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Gia. Thus high, sir?
Maur. 'Tis well; now mark me.

Most excellent Marquèsse, most fair lu-uy,

Let not old age, or hairs that are sil-vér, Disparage my desire; for it may be

I am than other green youth nimblè-er: Since I am your gra-ce's servànt so true, Great lady, then, love me for my ver-tue.


Oh, Giacopo! Petrarch was a dunce, Dante a jigmaker, Sanazzar a goose, and Ariosto a puck-fist, to me. I tell thee, Giacopo, I am rapt with fury; and have been for these six nights together drunk with the pure liquor of Helicon.

Gia. I think no less, sir; for you look as wild, and talk as idly, as if you had not slept these nine years.

Duke. What' think you of this language, sister?

Fior. Sir, I think, in prince's courts, no age nor greatness But must admit the fool; in me 'twere folly, To scorn what greater states than I have been.

Bian. O, but you are too general

Fior. A fool! I thank your highness; many a woman's wit, Have thought themselves much better, was much


8 Ariosto a puck-fist.] i. e. an empty boaster. The word is common, in our old writers, for any thing vile or worthless. The fungus, so called, better known to our villagers by the name of puff-ball.

Bian. You still mistake me.
Duke. Silence! note the rest.

Maur. God-a’-mercy, brains! Giacopo, I have it.

Gia. What, my lord?

Maur. A conceit, Giacopo, and a fine onedown on thy knees, Giacopo, and worship my wit. Give me both thy ears. Thus it is; I will have my picture drawn most composituously, in a square table of some two foot long, from the crown of the head to the waste downward; no further.

Gia. Then you'll look like a dwarf, sir, being cut off by the middle.

Maur. Speak not thou, but wonder at the conceit that follows. In my bosom, on my left side, I will have a leaf of blood-red crimson velvet (as it were part of my doublet) open; which being opened, Giacopo,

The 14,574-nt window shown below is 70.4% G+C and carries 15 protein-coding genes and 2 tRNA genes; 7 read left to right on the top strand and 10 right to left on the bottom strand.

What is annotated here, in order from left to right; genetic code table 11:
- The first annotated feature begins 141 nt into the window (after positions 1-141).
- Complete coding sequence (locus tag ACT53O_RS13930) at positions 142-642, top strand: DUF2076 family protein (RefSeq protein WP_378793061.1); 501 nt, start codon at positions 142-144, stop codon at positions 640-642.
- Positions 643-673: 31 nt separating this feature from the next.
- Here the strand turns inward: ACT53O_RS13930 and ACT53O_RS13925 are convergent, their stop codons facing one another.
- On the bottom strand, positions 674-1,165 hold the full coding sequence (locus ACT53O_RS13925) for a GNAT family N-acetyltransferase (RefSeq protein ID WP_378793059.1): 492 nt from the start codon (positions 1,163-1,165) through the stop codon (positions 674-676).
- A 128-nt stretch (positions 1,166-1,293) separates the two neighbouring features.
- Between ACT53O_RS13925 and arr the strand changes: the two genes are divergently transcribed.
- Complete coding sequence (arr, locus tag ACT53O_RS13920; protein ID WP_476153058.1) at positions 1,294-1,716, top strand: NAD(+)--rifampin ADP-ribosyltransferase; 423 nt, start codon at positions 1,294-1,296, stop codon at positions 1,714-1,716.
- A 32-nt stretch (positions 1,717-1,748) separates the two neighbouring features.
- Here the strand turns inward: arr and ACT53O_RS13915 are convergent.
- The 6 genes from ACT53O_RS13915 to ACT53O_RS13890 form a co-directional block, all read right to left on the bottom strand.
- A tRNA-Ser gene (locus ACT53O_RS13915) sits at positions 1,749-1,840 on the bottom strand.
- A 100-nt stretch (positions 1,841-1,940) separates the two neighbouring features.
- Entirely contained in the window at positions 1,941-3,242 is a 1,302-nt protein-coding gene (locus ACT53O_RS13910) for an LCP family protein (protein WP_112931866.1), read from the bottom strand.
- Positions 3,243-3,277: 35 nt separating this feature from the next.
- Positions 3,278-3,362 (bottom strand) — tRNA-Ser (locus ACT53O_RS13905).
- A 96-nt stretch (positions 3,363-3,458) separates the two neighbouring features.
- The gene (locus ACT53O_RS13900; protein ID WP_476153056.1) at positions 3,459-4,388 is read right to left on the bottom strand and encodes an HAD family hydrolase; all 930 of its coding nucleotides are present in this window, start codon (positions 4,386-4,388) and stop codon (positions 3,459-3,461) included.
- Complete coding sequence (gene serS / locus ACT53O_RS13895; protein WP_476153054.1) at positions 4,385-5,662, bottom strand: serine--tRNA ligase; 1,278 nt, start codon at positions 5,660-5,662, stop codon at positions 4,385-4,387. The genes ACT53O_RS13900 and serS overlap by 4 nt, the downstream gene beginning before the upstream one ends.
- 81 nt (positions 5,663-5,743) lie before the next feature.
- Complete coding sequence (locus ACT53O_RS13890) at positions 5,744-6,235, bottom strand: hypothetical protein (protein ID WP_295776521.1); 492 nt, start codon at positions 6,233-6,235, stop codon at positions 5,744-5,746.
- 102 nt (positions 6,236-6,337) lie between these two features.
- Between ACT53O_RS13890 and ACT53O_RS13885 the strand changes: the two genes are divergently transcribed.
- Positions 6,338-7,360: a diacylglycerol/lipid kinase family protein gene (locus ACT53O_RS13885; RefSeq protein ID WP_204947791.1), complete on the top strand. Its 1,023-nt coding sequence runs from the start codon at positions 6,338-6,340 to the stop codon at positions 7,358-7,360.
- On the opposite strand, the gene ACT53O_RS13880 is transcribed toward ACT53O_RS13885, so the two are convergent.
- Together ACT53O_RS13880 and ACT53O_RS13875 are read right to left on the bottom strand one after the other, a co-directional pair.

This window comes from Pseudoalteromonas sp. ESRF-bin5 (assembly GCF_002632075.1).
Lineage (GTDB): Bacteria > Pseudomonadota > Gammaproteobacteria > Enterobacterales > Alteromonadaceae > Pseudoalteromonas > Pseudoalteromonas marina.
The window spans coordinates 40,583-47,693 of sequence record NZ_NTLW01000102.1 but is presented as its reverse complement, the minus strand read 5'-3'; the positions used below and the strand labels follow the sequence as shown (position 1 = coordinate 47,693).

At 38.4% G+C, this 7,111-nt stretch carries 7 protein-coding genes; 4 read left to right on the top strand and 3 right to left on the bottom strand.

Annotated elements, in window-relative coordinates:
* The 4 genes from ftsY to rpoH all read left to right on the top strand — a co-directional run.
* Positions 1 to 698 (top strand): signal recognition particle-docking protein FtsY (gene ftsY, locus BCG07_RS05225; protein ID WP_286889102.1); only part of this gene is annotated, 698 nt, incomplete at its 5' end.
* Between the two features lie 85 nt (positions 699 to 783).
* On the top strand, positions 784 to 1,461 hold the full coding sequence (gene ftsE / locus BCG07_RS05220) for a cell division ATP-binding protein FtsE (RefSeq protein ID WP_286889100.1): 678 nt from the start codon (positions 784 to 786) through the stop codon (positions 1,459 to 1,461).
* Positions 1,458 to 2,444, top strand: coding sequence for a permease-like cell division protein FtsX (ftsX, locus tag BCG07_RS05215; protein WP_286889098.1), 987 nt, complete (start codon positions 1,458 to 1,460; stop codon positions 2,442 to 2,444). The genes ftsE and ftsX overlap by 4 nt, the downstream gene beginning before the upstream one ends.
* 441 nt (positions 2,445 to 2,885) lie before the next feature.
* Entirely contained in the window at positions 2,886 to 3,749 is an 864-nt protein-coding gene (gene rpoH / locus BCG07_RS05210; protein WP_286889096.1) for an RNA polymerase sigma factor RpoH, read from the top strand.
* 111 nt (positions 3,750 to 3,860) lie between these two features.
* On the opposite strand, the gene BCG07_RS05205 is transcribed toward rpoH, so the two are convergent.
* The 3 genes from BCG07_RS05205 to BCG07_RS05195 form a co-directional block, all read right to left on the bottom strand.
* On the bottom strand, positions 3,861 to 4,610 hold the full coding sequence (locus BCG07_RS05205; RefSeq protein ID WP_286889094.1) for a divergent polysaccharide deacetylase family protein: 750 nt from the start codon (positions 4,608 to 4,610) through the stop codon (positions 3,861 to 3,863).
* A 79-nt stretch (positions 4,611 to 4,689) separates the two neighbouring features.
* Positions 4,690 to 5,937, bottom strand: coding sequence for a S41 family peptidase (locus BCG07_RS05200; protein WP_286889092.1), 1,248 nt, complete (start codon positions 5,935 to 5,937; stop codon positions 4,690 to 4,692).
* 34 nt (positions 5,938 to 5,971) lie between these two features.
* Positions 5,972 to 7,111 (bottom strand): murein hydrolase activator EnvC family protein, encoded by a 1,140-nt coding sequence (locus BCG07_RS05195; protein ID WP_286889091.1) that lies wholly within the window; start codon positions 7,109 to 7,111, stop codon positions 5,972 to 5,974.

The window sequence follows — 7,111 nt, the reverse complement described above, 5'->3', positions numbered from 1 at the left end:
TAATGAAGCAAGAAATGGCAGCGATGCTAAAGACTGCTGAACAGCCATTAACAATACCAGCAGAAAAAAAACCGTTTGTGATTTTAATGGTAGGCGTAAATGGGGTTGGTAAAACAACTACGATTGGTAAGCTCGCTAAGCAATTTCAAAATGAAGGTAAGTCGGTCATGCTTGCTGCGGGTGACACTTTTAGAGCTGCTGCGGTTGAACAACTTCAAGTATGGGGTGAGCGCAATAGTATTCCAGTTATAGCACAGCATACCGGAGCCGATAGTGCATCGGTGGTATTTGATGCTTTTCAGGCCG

Giacopo, - now mark!—I will have a clear and most transparent crystal in the form of a heart. -- Singular admirable!- When I have framed this, I will, as some rare outlandish piece of workmanship, bestow it on the most fair and illustrious Fiormonda.

Gia. But now, sir, for the conceit.

Maur. Simplicity and ignorance, prate no more! blockhead, dost not understand yet? Why, this being to her instead of a looking-glass, she shall no oftener powder her hair, surfell her cheeks,

9 Surfell her cheeks.] Thus Broome : “ Her eye artificially spirited, her cheek surfelled, ber teeth blanched, her lips painted, &c."-City Wit. To surphule or surfel the cheeks is to wash them

cleanse her teeth, or conform the hairs of her

eyebrows, but having occasion to use this glass, (which for the rareness and richness of it she will hourly do,) but she shall as often gaze on my picture, remember me, and behold the excellence of her excellency's beauty, in the prospective and mirror, as it were, in my

heart. Gia. Aye, marry, sir, this is something. All above. Ha, ha, ha!

[Exit Fior. Bian. My sister's gone


anger. Maur. Who's that laughs? search with thine eyes, Giacopo.